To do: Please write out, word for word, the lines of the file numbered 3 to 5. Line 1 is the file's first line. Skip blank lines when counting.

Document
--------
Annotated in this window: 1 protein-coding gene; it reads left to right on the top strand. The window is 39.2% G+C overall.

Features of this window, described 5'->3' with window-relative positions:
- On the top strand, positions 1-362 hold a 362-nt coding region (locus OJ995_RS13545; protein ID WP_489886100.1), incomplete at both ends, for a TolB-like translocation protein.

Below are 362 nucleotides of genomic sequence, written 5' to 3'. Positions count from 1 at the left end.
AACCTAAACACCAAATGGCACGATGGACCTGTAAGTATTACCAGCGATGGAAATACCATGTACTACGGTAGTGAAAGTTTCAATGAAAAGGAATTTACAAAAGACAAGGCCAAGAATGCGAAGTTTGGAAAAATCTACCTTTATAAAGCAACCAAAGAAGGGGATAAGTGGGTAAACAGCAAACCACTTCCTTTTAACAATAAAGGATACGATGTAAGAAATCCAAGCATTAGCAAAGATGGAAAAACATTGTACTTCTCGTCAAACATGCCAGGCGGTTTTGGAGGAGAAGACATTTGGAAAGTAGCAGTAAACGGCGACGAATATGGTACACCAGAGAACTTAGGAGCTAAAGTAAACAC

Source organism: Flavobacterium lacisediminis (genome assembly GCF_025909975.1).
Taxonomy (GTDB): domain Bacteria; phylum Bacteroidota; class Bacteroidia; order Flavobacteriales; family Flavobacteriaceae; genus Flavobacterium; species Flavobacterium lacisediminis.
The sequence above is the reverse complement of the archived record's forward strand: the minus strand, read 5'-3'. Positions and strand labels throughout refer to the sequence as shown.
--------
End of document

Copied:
- On the top strand, positions 1-362 hold a 362-nt coding region (locus OJ995_RS13545; protein ID WP_489886100.1), incomplete at both ends, for a TolB-like translocation protein.

Below are 362 nucleotides of genomic sequence, written 5' to 3'. Positions count from 1 at the left end.
AACCTAAACACCAAATGGCACGATGGACCTGTAAGTATTACCAGCGATGGAAATACCATGTACTACGGTAGTGAAAGTTTCAATGAAAAGGAATTTACAAAAGACAAGGCCAAGAATGCGAAGTTTGGAAAAATCTACCTTTATAAAGCAACCAAAGAAGGGGATAAGTGGGTAAACAGCAAACCACTTCCTTTTAACAATAAAGGATACGATGTAAGAAATCCAAGCATTAGCAAAGATGGAAAAACATTGTACTTCTCGTCAAACATGCCAGGCGGTTTTGGAGGAGAAGACATTTGGAAAGTAGCAGTAAACGGCGACGAATATGGTACACCAGAGAACTTAGGAGCTAAAGTAAACAC